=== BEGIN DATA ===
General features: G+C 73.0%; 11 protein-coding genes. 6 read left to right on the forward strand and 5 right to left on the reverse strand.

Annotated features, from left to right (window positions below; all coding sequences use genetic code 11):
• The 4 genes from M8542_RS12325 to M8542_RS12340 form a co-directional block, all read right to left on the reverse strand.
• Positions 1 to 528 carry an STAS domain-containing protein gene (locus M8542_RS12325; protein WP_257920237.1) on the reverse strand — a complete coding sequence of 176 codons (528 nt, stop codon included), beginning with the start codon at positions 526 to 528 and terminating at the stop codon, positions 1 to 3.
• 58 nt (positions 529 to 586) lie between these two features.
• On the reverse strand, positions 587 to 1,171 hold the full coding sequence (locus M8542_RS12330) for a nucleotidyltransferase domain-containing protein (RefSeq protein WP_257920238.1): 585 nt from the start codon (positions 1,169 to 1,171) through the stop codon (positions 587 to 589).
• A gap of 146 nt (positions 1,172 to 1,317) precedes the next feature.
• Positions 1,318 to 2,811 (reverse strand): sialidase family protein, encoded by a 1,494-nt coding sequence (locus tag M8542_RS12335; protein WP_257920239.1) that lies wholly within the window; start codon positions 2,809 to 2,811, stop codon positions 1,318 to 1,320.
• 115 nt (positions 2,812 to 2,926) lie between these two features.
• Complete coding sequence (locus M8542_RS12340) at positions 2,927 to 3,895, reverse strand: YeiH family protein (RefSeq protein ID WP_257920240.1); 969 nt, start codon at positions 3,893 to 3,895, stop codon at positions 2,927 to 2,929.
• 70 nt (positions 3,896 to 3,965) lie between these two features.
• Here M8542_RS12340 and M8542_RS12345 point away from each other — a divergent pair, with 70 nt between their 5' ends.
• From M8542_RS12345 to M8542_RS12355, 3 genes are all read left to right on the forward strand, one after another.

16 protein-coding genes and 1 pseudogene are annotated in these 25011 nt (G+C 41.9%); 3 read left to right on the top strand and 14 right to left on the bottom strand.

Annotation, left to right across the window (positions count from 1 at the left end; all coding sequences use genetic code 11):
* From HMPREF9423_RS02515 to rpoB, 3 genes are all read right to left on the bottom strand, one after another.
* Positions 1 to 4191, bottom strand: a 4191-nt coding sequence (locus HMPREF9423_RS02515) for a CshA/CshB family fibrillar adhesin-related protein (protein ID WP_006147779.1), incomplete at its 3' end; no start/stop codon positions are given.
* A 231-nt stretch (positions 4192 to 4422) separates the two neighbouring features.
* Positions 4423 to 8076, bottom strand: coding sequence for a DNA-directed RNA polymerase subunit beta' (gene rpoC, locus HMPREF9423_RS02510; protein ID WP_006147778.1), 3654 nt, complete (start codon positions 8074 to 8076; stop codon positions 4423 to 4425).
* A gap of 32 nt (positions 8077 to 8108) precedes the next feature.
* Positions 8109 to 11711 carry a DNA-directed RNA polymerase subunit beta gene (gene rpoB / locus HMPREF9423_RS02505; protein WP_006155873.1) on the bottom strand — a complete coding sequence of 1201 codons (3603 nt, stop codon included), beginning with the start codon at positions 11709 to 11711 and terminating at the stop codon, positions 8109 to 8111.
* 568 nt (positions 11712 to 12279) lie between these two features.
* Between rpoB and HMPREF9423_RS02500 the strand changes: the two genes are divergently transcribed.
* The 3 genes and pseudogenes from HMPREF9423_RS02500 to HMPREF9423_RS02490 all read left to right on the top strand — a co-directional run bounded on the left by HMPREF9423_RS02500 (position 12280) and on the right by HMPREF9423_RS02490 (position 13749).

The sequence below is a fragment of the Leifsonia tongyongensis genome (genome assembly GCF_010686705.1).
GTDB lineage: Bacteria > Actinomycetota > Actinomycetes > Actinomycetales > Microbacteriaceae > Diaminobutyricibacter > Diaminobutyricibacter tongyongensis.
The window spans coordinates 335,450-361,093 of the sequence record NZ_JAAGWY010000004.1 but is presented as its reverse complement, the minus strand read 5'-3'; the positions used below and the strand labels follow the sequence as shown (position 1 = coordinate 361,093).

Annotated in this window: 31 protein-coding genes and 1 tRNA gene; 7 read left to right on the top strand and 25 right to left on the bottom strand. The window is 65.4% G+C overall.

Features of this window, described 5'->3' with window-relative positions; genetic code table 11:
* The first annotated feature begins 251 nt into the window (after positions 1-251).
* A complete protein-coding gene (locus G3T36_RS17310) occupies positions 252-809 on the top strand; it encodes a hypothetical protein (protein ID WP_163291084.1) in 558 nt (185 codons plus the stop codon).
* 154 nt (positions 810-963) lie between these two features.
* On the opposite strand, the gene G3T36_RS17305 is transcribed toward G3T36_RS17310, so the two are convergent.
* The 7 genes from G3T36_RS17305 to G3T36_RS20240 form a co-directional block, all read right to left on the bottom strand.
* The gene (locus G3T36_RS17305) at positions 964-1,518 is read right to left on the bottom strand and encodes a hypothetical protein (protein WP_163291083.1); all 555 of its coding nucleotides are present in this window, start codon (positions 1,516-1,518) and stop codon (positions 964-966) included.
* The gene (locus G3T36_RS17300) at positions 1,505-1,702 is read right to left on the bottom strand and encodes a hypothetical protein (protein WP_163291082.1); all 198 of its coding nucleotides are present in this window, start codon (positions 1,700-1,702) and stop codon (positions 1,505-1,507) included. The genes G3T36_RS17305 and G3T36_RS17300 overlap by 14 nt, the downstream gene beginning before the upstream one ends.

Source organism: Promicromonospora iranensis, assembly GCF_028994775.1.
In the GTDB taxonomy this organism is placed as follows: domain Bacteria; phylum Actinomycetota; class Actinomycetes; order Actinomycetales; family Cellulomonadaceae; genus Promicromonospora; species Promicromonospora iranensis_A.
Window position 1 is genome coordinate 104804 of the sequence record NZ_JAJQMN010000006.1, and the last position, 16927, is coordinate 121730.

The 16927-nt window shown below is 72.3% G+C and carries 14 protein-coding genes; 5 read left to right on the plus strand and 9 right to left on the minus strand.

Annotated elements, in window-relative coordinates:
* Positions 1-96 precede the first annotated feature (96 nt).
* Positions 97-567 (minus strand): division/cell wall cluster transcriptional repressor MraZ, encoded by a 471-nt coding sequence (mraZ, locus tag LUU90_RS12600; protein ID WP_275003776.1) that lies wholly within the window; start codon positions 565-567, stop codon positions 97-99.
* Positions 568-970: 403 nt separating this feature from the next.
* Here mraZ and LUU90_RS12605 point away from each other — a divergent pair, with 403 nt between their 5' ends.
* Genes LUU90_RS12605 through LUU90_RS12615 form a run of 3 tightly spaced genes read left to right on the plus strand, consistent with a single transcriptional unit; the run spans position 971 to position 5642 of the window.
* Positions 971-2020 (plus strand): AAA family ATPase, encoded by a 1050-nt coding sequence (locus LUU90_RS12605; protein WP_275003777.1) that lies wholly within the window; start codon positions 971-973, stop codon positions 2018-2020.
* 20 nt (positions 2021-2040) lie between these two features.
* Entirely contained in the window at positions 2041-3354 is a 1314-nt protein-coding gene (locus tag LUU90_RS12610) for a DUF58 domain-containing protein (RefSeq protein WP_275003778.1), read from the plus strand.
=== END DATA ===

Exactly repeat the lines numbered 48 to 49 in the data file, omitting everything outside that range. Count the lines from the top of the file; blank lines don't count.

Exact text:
* 20 nt (positions 2021-2040) lie between these two features.
* Entirely contained in the window at positions 2041-3354 is a 1314-nt protein-coding gene (locus tag LUU90_RS12610) for a DUF58 domain-containing protein (RefSeq protein WP_275003778.1), read from the plus strand.